Although tourism from China currently represents only a small percentage of the total visitors to Wine Country, this will change in the coming years. The recent Visit Napa Valley 2014 Visitor Profile Study found that 87 percent of visitors to the Napa Valley were from the United States, and those coming from China made up only 1.7 percent. Seeing these numbers may lead some to question the extra efforts that may be needed to address Chinese visitors. But they’d be wrong.
The expected rise in visitation from Chinese tourists will continue and is due, in part, to increased travel to the United States driven by a change in visa policy. This change was approved by Chinese President Xi Jinping and President Barack Obama in 2009, then extended at the Asia-Pacific Economic Cooperation meeting in November 2014, where the two leaders agreed to extend tourist visas for 10 years and student visas for five years. Since then, visa issuance has jumped nearly 70 percent.
Wine is also becoming more widely consumed in China. Even with the recent downturn in the Chinese economy, both the middle class and its desire for luxury items are growing. There are conflicting reports on how much wine is actually consumed in China (some suggesting there’s as much as twice the consumption of that in the United States, whereas other data suggests much less). Nevertheless, with a population of nearly 1.5 billion people, any change in consumption behavior is a big deal.
A recent study showed that, on average, visitors from China spent $6,000 per person during trips to the United States, which was more than any of the other groups surveyed. Visit California, the state’s tourism marketing board, recently made China its primary target for tourism due to increases in both existing and forecasted visitors and spending (it was previously fifth on the list).
All these changes are likely to have significant impacts on local business.
The most common language in China is Mandarin, so many wineries are already looking to hire employees proficient in the language, not only as tour guides but also to create menus and maps for guests. Hall wines in St. Helena will be offering tours in Mandarin beginning this month, and the successful Castello Di Amorosa has two Mandarin speakers on staff (there were three until one recently left to join the newly opened Yao Ming tasting room in St. Helena). Ming, a retired NBA professional who played for the Houston Rockets, was born in Shanghai, China.
Color is an important aspect to many cultures around the world, and China is no different, with red symbolizing good fortune, happiness and joy. Thus, red wines are often preferred over whites, and many of the wines purchased are given as gifts back home. The folks at Castello Di Amorosa created special programs focused on red-wine, with some providing special wine guides in Mandarin.
The world of wine is full of intricate descriptions of flavor, aroma and taste. And while many of the concepts translate fairly well into Mandarin, others don’t. According to an article in the Wall Street Journal called “Lost in Translation,” many flavors commonly referred to in wine-tasting notes aren’t familiar to Chinese people. Fruits such as cassis, passion fruit and blackberry, or herbs like thyme simply aren’t common in China, whereas flavors associated with traditional herbal medicine, orange or more common savory flavors—like soy and tea—are more relatable.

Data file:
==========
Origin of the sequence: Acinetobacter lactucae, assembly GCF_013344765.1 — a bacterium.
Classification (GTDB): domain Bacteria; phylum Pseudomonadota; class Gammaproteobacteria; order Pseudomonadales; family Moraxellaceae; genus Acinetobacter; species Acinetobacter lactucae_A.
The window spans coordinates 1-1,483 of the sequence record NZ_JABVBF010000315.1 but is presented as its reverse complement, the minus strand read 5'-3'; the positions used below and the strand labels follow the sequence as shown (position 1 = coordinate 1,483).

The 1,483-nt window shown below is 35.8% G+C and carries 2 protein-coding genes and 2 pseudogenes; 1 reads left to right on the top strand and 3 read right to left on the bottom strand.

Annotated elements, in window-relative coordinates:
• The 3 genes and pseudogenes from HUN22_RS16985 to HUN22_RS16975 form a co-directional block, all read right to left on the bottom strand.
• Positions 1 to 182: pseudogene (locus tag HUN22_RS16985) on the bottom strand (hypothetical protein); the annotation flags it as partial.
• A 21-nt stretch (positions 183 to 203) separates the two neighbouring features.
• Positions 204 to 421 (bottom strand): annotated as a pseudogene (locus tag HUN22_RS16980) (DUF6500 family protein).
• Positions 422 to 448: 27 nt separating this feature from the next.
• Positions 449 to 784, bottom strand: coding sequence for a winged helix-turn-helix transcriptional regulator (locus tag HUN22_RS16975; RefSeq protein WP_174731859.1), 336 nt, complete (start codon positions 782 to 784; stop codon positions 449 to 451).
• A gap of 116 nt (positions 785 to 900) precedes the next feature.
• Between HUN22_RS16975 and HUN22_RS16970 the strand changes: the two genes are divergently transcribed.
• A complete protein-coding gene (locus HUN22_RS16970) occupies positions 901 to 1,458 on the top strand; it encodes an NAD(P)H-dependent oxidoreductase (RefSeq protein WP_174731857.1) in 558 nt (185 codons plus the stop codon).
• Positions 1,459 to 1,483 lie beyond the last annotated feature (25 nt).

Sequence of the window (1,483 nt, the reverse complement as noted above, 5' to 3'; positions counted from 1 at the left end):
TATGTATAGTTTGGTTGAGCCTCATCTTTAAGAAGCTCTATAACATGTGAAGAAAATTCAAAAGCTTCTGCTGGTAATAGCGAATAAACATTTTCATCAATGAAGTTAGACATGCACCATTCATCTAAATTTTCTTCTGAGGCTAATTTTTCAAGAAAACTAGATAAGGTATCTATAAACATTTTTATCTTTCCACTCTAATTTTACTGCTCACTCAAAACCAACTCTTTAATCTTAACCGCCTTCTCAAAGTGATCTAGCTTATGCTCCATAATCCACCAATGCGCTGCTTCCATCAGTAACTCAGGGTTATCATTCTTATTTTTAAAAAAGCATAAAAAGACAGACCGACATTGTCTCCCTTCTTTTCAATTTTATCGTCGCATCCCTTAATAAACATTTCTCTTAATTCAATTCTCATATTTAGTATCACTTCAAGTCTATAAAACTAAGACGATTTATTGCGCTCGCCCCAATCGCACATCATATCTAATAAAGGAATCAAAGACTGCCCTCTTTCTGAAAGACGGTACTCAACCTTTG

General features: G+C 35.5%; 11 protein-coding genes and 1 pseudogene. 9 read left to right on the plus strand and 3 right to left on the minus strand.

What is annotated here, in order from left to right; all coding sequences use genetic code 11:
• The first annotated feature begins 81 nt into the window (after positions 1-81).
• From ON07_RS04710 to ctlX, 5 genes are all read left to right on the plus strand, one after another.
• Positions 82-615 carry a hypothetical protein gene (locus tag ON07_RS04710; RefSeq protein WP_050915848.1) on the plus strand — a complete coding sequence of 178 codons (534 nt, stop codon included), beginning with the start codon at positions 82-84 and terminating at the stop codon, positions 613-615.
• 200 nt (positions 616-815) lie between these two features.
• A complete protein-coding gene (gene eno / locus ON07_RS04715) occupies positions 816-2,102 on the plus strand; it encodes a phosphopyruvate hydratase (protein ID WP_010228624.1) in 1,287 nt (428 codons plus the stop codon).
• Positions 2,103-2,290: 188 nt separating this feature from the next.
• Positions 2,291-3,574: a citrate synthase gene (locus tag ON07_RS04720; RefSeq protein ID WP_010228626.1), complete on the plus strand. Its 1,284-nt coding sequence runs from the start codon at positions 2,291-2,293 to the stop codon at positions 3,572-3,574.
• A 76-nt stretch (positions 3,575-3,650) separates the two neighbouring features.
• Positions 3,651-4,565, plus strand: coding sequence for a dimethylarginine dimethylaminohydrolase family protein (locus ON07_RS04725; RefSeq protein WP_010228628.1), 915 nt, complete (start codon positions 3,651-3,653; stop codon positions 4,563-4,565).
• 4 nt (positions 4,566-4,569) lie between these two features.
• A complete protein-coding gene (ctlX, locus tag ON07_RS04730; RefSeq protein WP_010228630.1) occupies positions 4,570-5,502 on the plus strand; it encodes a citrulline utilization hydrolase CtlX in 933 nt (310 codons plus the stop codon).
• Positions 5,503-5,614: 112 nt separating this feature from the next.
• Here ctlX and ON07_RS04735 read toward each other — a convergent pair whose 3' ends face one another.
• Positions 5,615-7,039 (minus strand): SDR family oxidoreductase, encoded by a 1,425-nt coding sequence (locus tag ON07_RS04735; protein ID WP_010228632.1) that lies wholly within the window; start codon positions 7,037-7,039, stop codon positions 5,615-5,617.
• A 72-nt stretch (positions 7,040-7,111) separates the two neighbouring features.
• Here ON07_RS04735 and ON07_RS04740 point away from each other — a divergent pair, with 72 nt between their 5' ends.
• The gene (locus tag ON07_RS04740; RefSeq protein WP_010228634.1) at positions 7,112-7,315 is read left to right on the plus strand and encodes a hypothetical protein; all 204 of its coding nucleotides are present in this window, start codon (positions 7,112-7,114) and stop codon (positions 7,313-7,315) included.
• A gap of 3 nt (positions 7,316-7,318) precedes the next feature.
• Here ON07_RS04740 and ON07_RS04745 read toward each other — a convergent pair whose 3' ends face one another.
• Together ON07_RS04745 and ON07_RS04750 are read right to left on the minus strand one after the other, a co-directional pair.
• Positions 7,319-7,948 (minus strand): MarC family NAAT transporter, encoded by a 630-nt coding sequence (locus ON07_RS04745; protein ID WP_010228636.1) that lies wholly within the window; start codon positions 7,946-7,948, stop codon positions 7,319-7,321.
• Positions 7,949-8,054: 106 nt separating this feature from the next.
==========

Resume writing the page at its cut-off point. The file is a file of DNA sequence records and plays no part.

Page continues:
The amount of red tape involved in shipping wine into China can be daunting, with taxes and shipping fees to the mainland often making costs prohibitive. That being the case, many prefer to have their orders shipped to Hong Kong, where there are no import taxes—but this has its own set of challenges, including concerns over the wine being lost or counterfeited along the way. A local company, Gliding Eagle, co-founded by Sonoma-born winemaker Adam Ivor, is working to address both issues, helping Chinese tourists ship back their wine securely using authenticated shippers and secure tracking code technology.
Every culture is different. Hundreds of books were written in the 1980s about the cultural differences between Japan and the United States and, as a business consultant in the 1990s, I spent hours learning the proper way to engage with Japanese colleagues—how to present my business card properly, whom to address first during meetings and gaining an appreciation for many of our other cultural differences.
This isn’t just an Asian issue. The French also have different ways of doing things, as do people in South America, the Middle East, India and Africa. As our world becomes smaller, it’s important to understand and accommodate these differences. It’s the polite thing to do, and it’s good for business. Most people prefer to work with others or purchase items from companies that have done their homework and are gracious enough to accommodate differences.
We have the opportunity to engage with a dynamic culture that’s interested in wine. Let’s work to show them—and the rest of the world—what it means to visit California Wine Country. At our best, we’re hospitable, focused on making the highest-quality wines and willing to go the extra mile.
If we do that, we can expect greater prosperity for all.
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